Our third entry in the DE History Project raises an intriguing question. Like many of us, Amy “fell into editing” after initially aspiring to a tenured professorship in English. What’s unusual about her story is that she’s created a niche for herself on the campus of a well-respected university promoting the goals of developmental editing among scholarly writers.
At the University of California Press, we are finding that changes in the nature of book publishing are giving rise to new experiments in the writing, editing, and publication of scholarship. Research projects that formerly would have “self-published” the results of their labors are now partnering with us to reach larger audiences. Tenure committees are becoming more open than ever to dissertations that have been written with an eye toward publication as books. Debates about open access to electronically published scholarship are raging, and libraries and presses are collaborating to make scholarship available online.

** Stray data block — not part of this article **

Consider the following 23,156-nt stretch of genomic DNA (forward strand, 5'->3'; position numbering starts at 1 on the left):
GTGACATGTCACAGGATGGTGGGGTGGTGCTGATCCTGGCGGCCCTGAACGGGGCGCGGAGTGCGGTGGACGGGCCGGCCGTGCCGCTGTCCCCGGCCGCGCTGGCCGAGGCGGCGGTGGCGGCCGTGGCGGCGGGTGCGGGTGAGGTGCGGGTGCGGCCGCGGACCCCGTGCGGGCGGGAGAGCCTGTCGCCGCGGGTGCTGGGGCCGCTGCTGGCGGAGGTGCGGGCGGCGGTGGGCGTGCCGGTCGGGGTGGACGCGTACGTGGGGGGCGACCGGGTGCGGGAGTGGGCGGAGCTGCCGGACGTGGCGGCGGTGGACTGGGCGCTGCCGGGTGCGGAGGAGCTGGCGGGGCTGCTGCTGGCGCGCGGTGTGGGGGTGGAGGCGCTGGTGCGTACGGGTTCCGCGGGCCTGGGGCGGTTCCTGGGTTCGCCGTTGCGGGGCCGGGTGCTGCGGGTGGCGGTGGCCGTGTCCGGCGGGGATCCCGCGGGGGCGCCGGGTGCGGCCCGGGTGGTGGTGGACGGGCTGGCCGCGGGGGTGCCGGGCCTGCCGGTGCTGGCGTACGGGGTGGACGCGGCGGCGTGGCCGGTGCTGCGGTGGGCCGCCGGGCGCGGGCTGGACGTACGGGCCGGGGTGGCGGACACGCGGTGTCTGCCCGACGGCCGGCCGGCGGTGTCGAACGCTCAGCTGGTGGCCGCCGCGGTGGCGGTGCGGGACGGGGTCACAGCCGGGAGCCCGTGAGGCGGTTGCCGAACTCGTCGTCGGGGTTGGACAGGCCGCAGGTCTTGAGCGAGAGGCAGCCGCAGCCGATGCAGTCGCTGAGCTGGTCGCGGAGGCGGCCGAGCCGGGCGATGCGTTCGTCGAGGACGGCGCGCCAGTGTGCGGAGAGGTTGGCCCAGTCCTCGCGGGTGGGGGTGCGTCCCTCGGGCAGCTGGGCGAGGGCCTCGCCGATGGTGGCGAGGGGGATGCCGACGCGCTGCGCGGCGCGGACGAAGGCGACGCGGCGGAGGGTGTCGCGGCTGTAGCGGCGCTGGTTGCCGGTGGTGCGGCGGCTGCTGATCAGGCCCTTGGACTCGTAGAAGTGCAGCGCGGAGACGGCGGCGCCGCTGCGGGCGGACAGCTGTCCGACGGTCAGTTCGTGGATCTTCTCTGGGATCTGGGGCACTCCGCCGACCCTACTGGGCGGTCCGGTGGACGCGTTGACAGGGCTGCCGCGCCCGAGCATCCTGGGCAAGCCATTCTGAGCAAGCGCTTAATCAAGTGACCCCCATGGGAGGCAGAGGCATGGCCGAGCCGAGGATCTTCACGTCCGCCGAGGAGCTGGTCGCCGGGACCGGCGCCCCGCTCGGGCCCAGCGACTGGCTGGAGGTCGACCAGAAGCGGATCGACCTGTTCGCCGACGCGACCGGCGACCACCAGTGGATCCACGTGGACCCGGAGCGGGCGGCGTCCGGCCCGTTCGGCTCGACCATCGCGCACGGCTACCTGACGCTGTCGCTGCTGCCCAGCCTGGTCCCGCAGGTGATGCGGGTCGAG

My question: Are there other DEs out there in academia, like Amy, who are forging new relationships between scholarship and publishing? If so, I’d love to hear from you: please send your story to email@example.com.